Updated: Aug 24, 2021
Breast cancer occurs most commonly in older, intact female pets. While the cause of breast cancer is unknown, hormones are thought to play a role. Usually, these are suspected during a physical examination by the veterinarian when a mass is detected in the rear abdominal mammary glands (dogs) and front thoracic mammary glands (cats) respectively.
The dog is by far the most frequently affected pet, with an occurrence that is three times that in women. About 50% of all cancers in the bitch are mammary tumours. Approximately 45% of breast cancers in dogs are malignant, ie, they spread to other parts of the body, whereas in cats about 90% are malignant.
What is breast cancer?
Breast cancer refers to the uncontrolled growth of abnormal mammary gland (breast) tissue. When left untreated, the breast cancer cells can spread to other mammary glands, lymph nodes, the lungs, and other organs throughout the body. The development of mammary tumours in dogs and cats is most often common in older, female dogs and cats that have not been spayed. 50% of mammary masses in dogs are malignant.
What is the cause of breast cancer in dogs and cats?
The exact cause of mammary gland cancer is unknown in many instances. However, the following are the probable causes:-
Hormones play an important role in the development of mammary tissue cancer, but the exact mechanism is unknown. Dogs and cats that are spayed, however, before their first heat cycle are less likely to have breast cancer, confirming that hormones may play a role. Treatment with hormones for other conditions may increase the risk for this type of cancer.
Genetics also play a role in canine and feline breast cancer with recent findings showing that certain genes are overexpressed in dogs and cats with this condition.
It has also been demonstrated that the consumption of red meat, obesity at one year of age, and obesity a year before diagnosis are associated with an increased risk of mammary gland tumours in intact or spayed dogs.
What are the signs of breast cancer in dogs and cats?
Signs of breast cancer include firm nodules in the tissue around the nipples, ulcerated skin, and swollen, inflamed nipples with or without discharge. Feeling alone cannot determine whether a lump is cancerous or not. Any lump in the mammary area has the potential to be cancerous, so it's a good idea to check your pet regularly.
Mammary tumours tend to be firm, nodular masses under the skin. Tumours may be located in a single mammary gland (the area around one nipple), or they may be in several mammary glands at once. The skin covering the tumour may be ulcerated or infected. Nipples may be swollen or red, and there may be discharged from the nipple itself.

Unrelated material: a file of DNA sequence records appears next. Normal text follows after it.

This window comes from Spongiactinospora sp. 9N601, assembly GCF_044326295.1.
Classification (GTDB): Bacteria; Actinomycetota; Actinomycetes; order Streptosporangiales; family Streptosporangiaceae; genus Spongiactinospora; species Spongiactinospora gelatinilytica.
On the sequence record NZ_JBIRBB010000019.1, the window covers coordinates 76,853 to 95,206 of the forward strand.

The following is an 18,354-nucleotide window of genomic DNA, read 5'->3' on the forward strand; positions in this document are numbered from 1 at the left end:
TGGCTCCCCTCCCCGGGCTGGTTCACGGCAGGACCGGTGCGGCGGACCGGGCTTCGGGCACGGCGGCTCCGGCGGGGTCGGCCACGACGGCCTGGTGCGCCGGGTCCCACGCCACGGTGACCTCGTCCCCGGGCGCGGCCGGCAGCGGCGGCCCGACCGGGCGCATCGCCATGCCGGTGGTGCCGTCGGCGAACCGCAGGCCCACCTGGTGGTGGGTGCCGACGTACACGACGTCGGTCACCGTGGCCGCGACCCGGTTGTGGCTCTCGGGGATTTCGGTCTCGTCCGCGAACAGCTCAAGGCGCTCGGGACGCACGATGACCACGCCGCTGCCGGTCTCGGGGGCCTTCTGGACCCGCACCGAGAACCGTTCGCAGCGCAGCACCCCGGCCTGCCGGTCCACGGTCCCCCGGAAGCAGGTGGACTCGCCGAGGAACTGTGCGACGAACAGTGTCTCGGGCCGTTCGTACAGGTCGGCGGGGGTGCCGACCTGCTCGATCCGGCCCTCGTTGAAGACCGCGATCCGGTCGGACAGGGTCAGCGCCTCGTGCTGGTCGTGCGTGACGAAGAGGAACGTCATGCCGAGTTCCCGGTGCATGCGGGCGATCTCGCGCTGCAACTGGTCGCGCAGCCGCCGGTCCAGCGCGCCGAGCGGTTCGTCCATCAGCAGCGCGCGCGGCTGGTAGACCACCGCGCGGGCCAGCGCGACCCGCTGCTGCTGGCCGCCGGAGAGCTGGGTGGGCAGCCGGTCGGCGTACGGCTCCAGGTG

How is breast cancer diagnosed in dogs and cats?
Breast cancer is best diagnosed with a surgical biopsy. Blood work and radiographs (x-rays) are usually recommended to help determine if the cancerous cells have spread to other parts of the body.
In dogs with large masses, it may be possible to obtain a fine needle aspirate of the tumour, which involves placing a needle into the mass and extracting cells for examination under the microscope. This procedure may be more difficult with smaller masses or in cats. Since a biopsy usually provides a larger tissue sample (likely to yield a more definitive diagnosis), this is the best option. Biopsies generally require some form of anaesthesia or sedation, so your vet may recommend a pre-anaesthetic evaluation and/or blood work.
How is breast cancer treated in dogs and cats?
Early detection and surgically removing the masses is the best treatment option. Before performing surgery, it is recommended that blood work and radiographs (x-rays) are done. Chest radiographs are important to check for any cancer that could have spread to the lungs, and abdominal x-rays may show signs of enlarged lymph nodes. If the radiographs show no evidence of spreading, the pet has a better prognosis. Submission of the tissue for microscopic examination will determine if the tumours have been completely removed. Surgical removal of the tumour with the regional lymph node will increase disease-free time but, in cases of malignancy, may not increase survival time.
Radiotherapy & Chemotherapy
Radiation therapy or chemotherapy are usually considered and carried out after surgery as adjuvants. Radiation therapy is administered to kill any remaining potentially cancerous cells in a focused area.
Chemotherapy involves the administration of systemic drugs that treat cancerous cells that may have spread to other parts of the body. The drugs involved in chemotherapy include deracoxib, doxorubicin, cyclophosphamide, vincristine or a combination of deracoxib and doxorubicin or doxorubicin and cyclophosphamide.